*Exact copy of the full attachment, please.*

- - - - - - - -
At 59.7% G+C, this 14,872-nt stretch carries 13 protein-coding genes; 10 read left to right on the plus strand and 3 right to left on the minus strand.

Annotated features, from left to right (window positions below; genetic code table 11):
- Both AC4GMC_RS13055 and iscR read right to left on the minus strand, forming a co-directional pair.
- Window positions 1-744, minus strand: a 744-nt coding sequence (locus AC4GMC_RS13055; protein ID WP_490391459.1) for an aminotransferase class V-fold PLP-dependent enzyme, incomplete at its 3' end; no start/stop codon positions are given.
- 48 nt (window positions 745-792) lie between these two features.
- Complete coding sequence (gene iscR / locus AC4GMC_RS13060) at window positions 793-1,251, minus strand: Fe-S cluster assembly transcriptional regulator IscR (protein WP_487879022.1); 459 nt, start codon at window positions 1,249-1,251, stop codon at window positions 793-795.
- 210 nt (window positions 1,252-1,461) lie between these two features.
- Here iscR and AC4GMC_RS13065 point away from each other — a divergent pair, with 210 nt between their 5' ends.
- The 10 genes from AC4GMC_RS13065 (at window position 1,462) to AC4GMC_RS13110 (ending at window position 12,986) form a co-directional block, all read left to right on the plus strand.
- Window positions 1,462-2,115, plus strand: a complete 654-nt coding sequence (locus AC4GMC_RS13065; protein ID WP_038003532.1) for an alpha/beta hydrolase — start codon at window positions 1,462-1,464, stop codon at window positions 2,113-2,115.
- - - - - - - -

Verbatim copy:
At 59.7% G+C, this 14,872-nt stretch carries 13 protein-coding genes; 10 read left to right on the plus strand and 3 right to left on the minus strand.

Annotated features, from left to right (window positions below; genetic code table 11):
- Both AC4GMC_RS13055 and iscR read right to left on the minus strand, forming a co-directional pair.
- Window positions 1-744, minus strand: a 744-nt coding sequence (locus AC4GMC_RS13055; protein ID WP_490391459.1) for an aminotransferase class V-fold PLP-dependent enzyme, incomplete at its 3' end; no start/stop codon positions are given.
- 48 nt (window positions 745-792) lie between these two features.
- Complete coding sequence (gene iscR / locus AC4GMC_RS13060) at window positions 793-1,251, minus strand: Fe-S cluster assembly transcriptional regulator IscR (protein WP_487879022.1); 459 nt, start codon at window positions 1,249-1,251, stop codon at window positions 793-795.
- 210 nt (window positions 1,252-1,461) lie between these two features.
- Here iscR and AC4GMC_RS13065 point away from each other — a divergent pair, with 210 nt between their 5' ends.
- The 10 genes from AC4GMC_RS13065 (at window position 1,462) to AC4GMC_RS13110 (ending at window position 12,986) form a co-directional block, all read left to right on the plus strand.
- Window positions 1,462-2,115, plus strand: a complete 654-nt coding sequence (locus AC4GMC_RS13065; protein ID WP_038003532.1) for an alpha/beta hydrolase — start codon at window positions 1,462-1,464, stop codon at window positions 2,113-2,115.